(4.6 stars; 2255 reviews)

Nineteen Eighty-Four, sometimes published as 1984, is a dystopian novel by English author George Orwell published in 1949. The novel is set in Airstrip One (formerly known as Great Britain), a province of the superstate Oceania in a world of perpetual war, omnipresent government surveillance and public manipulation, dictated by a political system euphemistically named English Socialism (or Ingsoc in the government's invented language, Newspeak) under the control of a privileged Inner Party elite, that persecutes individualism and independent thinking as "thoughtcrimes".

The tyranny is epitomised by Big Brother, the quasi-divine Party leader who enjoys an intense cult of personality but who may not even exist. The Party "seeks power entirely for its own sake. We are not interested in the good of others; we are interested solely in power." The protagonist of the novel, Winston Smith, is a member of the Outer Party, who works for the Ministry of Truth (or Minitrue), which is responsible for propaganda and historical revisionism. His job is to rewrite past newspaper articles, so that the historical record always supports the party line. Smith is a diligent and skillful worker but he secretly hates the Party and dreams of rebellion against Big Brother. (Summary from Wikipedia)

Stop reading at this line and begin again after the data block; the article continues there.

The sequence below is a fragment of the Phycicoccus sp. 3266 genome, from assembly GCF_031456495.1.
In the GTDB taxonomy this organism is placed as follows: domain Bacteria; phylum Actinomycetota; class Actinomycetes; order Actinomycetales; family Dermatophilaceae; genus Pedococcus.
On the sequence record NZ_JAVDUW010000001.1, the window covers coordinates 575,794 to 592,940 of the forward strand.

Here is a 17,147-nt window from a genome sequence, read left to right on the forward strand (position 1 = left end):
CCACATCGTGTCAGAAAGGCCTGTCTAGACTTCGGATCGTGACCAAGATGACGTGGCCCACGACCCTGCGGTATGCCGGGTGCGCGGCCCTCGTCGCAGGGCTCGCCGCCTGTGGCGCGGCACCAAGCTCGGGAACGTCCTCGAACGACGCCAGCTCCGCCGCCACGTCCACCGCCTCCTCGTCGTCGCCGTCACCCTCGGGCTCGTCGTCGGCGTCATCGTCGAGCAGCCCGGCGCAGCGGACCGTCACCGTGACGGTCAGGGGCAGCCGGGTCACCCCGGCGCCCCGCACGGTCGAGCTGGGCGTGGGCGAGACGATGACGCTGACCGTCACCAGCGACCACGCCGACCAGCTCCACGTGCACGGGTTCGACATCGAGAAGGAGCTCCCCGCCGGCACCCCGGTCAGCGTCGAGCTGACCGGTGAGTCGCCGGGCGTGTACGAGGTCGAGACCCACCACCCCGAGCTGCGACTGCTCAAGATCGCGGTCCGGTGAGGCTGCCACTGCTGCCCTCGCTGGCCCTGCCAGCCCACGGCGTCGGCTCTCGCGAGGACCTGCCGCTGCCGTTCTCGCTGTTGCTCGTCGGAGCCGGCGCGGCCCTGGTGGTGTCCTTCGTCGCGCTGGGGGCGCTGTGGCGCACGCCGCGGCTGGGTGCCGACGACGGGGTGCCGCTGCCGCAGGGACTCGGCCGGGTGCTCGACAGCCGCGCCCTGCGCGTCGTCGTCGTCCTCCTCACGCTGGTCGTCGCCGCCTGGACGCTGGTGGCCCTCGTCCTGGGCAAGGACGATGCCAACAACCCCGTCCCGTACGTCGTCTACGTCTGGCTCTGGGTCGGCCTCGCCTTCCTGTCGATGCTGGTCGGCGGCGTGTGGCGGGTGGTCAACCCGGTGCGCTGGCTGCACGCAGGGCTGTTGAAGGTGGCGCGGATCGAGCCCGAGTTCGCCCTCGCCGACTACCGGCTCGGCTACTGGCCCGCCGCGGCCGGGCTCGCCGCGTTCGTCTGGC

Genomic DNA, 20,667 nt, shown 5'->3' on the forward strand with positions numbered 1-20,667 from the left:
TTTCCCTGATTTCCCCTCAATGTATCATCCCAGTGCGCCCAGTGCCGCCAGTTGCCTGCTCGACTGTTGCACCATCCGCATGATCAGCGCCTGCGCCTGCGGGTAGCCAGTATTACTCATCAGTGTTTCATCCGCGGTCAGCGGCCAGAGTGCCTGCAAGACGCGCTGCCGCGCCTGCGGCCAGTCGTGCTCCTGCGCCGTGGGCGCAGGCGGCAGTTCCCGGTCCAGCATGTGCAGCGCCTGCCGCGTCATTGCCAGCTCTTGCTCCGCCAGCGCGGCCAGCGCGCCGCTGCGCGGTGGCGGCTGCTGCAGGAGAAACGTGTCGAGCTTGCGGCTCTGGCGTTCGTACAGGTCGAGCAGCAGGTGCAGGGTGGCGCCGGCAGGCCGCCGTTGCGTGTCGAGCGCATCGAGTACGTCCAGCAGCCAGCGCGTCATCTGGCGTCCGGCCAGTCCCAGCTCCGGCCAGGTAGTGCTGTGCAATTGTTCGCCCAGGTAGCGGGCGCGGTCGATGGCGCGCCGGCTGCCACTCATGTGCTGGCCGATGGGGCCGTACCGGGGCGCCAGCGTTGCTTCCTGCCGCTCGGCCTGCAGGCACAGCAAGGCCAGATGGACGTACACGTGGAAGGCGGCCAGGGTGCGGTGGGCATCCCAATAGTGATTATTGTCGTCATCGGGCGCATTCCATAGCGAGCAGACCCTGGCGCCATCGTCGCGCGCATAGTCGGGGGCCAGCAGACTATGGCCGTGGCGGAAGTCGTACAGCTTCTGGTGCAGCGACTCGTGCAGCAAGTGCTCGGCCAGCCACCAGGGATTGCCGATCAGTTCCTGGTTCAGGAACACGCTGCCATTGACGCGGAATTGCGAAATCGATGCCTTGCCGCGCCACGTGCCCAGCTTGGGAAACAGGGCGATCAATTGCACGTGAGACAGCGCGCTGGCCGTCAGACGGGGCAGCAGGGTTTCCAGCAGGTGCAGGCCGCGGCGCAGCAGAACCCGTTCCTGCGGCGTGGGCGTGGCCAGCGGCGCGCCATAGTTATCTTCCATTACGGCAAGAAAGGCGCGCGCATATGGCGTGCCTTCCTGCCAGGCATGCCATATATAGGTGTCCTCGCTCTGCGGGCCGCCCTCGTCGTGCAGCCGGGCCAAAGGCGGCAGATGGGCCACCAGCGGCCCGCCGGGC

This is a recording of a radio broadcast of the book, and was not produced by the LibriVox project


1984 2:21:38


Socialism is still a threat

(4.5 stars)

Dumdum: you are in no way a dummy as evidenced by your curiosity about the book. I have been curious about it for 50 years but never would have found the leisure time to read it and so I thank God for the people of LibriVox who have allowed me to gain that knowledge while still doing the physical work I need to do. I suspect that you are as about as young as I was when I first heard the great reviews the book was getting in the 1960's. What Orwell is writing about is the communist government of the former USSR under Joseph Stalin. Stalin had a very bushy dark mustache and his face was on giant posters all over Russia. Members of the Communist party called each other comrade and wore basic overalls for work. They wanted everyone to be equal, no one higher than any other, so by dressing the same they at least gave the appearance of equality. The Russian Communist party controlled the news and did what Orwell described as revising history and promulgating lies such as "there IS no crime under the Communist rule". How could there be crime in a "perfect" society? I have a copy of the old Communist Constitution which I keep to remind me that it granted their citizens freedom "from" religion as compared to ours which guarantees freedom "of" religion. There are some other similarities between Big Brother, the Communists and ourselves such as our current self-appointed political correctness monitors and thought crimes but I don't have room to write about all of it. I would encourage you to learn all you can about socialism, communism, and all of the types of governments seen throughout history. Ours is absolutely the best the world has ever seen but is under threat and will be forever. One hundred years ago the socialists tried to take over America and called themselves progressives. That didn't work out for them and they were rejected so violently that they pulled way back on the demonstrations and quietly changed their name to liberals. Americans finally figured out what liberals really want and so now they have changed back to calling themselves progressives. Funny, isn't it. Sent from my iPad